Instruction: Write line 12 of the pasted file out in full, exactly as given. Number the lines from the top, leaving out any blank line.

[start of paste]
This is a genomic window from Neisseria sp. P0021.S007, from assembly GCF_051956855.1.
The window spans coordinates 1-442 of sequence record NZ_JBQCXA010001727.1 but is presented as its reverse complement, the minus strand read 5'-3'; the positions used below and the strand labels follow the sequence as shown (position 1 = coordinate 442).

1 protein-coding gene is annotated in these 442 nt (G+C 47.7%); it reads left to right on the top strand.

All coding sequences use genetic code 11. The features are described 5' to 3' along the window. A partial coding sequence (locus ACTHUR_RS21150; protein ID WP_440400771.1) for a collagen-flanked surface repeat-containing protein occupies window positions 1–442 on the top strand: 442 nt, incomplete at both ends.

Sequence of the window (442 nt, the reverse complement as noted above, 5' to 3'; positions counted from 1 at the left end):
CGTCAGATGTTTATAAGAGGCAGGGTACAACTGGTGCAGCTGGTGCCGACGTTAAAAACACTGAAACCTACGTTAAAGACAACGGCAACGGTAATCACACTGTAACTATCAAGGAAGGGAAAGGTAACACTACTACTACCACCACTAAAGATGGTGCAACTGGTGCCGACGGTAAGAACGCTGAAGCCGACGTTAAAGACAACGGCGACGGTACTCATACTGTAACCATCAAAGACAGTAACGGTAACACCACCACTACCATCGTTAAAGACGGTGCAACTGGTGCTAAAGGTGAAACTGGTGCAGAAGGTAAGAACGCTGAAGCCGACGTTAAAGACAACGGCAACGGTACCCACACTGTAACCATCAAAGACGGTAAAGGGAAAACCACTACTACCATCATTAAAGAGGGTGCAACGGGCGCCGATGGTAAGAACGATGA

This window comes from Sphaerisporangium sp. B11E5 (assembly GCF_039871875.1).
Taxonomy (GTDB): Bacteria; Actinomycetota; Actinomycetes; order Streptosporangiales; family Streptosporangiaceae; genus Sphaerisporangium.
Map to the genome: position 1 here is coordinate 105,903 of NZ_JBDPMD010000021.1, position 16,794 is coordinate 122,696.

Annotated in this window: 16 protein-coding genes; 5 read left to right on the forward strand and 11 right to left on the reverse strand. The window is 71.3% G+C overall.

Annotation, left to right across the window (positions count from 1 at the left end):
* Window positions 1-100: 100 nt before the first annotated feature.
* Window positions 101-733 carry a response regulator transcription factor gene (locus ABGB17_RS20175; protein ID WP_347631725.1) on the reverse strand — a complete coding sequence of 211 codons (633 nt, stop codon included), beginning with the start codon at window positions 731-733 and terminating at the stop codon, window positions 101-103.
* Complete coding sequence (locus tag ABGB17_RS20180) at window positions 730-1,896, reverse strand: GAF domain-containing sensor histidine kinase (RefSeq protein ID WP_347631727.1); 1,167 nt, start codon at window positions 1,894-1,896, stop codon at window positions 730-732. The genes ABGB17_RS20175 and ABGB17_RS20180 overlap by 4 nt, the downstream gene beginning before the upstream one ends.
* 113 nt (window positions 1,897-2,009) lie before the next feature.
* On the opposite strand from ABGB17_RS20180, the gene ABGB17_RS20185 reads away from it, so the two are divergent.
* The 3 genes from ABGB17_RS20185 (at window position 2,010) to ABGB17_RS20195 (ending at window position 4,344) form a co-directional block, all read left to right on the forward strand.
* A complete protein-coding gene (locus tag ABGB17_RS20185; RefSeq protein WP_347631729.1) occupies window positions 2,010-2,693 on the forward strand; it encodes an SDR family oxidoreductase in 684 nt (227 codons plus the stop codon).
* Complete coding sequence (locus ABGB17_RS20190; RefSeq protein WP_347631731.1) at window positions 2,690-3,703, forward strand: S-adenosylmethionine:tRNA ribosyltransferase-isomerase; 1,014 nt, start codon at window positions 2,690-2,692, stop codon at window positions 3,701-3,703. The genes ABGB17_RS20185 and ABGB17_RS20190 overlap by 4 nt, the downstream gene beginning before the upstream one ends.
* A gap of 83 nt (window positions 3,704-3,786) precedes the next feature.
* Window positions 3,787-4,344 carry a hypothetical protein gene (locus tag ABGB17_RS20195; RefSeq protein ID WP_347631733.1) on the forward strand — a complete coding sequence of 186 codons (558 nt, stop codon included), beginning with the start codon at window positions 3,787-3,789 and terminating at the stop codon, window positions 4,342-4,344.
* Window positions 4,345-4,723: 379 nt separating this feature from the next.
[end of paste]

* Window positions 1-100: 100 nt before the first annotated feature.